Wednesday, December 20, 2017

Cuba, Iran, Hezbollah, drug trafficking and the list of state sponsors of terrorism

 Explosive report exposes extent of drug trafficking by terrorist group

Newsweek reported on December 18, 2017 that the "Islamist militant group Hezbollah exploded into a major cocaine trafficker for the United States over the past decade—and it happened under former President Barack Obama's watch to help score a nuclear deal with Iran, a report revealed Monday."  

There is a Cuban link that the current Administration should pay attention to. On February 13, 2016 Vice News reported that in 2011 Secretary of State Hillary Clinton had been warned that the Lebanese Islamist militant group Hezbollah was setting up an operational base in Cuba to carry out attacks in Latin America that might also involve attacks on American diplomatic posts or banks there was revealed in an e-mail from September 9, 2011 that stated the following:

The Hezbollah office in Cuba is being established under direct orders from the current General  Secretary Hasan Nasrallah, who replaced Musawi in 1992. According to the information  available to this source, in preparation for establishment of the base, Nasrallah, working from  inside of Lebanon, carried out secret negotiations with representatives of the Cuban Government,  particularly the Cuban Intelligence Service (General Intelligence Directorate — DGI), agreeing to, maintain a very low profile inside of Cuba. Nasrallah also promised to take measures to avoid any trail of evidence that could lead back to Cuba in the event of a Hezbollah attack in Latin  America.
Furthermore the Castro regime also has a long history of involvement in drug trafficking.  There should be Congressional hearings exploring the operational Hezbollah base in Cuba and its possible involvement in drug trafficking, weapons smuggling, and terrorism in the region.

The previous Administration had a poor track record of politicizing reports to pursue political objectives. In the case of Cuba this meant watering down reports on human trafficking, looking the other way on connections to drug trafficking, terrorist groups and downplaying Cuba's role in Venezuela's crisis and attempt to smuggle tons of heavy weapons to North Korea. It now appears that the practice has also been repeated with Iran. Newsweek in the already mentioned December 18, 2017 report reveals the following:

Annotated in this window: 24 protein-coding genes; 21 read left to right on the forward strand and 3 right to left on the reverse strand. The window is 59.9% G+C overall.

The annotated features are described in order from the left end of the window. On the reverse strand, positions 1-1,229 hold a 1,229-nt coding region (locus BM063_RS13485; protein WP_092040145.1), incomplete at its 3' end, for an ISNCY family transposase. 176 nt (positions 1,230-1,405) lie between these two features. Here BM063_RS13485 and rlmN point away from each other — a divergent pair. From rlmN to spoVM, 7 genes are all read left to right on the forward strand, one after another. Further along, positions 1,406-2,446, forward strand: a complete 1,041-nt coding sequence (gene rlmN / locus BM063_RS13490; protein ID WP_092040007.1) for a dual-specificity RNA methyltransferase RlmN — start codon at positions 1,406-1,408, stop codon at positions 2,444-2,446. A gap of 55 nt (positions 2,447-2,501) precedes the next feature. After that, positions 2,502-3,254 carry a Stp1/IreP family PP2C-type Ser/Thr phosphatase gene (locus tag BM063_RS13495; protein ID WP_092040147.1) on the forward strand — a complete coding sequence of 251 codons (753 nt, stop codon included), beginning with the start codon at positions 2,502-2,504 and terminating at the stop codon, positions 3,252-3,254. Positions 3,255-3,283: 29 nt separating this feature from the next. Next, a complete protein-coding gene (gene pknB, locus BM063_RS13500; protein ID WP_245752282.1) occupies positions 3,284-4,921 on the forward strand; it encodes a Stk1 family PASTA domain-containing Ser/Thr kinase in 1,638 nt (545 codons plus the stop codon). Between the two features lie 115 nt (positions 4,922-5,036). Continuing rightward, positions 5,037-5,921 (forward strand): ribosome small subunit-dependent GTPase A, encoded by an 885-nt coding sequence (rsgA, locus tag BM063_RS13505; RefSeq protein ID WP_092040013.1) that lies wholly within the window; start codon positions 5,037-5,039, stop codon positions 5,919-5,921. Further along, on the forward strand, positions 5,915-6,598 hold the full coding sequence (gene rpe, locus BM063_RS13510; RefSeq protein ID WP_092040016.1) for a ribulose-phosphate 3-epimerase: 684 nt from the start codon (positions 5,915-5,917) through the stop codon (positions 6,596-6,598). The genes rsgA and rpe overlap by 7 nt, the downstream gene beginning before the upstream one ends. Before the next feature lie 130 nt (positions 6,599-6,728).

"Project Cassandra, a campaign launched by the Drug Enforcement Administration in 2008, found that the Iran-backed military and political organization collected $1 billion a year from money laundering, criminal activities, and drug and weapons trade, according to Politico. Over the following eight years, the agency found that Hezbollah was involved in cocaine shipments from Latin America to West Africa, as well as through Venezuela and Mexico to the United States.  The Obama administration halted Project Cassandra as it was approaching the upper echelons of Hezbollah’s conspiracy in order to seal a nuclear deal with Iran, even though Hezbollah was still funneling cocaine into America."
 Boneheaded political calculations are a bipartisan affair. In October of 2008, the Bush Administration took North Korea off the list of state sponsors of terrorism in the hopes that it would “salvage a fragile nuclear deal” with the totalitarian regime. The Reagan Administration designated North Korea a terror sponsor in 1988 after it was implicated in the 1987 bombing of  a South Korean airliner, in which more than 100 died. Nine years after taking Kim Jong Un’s regime off the list of terror sponsors, North Korea has tested nuclear weapons and is now threatening to attack the United States with its new nukes.

On November 20, 2017 the White House announced that North Korea would be returned to the list of state sponsors of terrorism. North Korean dictatorship should have never been taken off the list of state terror sponsors.

The lessons from the Bush Administration’s cozying up to North Korea should have given the next Administration cause to reject pursuing a similar path with Cuba. Unfortunately, that was not the case and on May 29, 2015 the Obama Administration took Cuba off the list of state sponsors of terrorism.

Iran has been on the list of state terror sponsors since 1984 and should remain there.

The U.S. Congress and Tillerson State Department should investigate what is going on in Cuba and its links to Hezbollah and other bad actors. If the regime in Cuba is continuing its pattern of sponsoring terrorism and international criminal enterprises then it should be returned to the list of state sponsors of terrorism.

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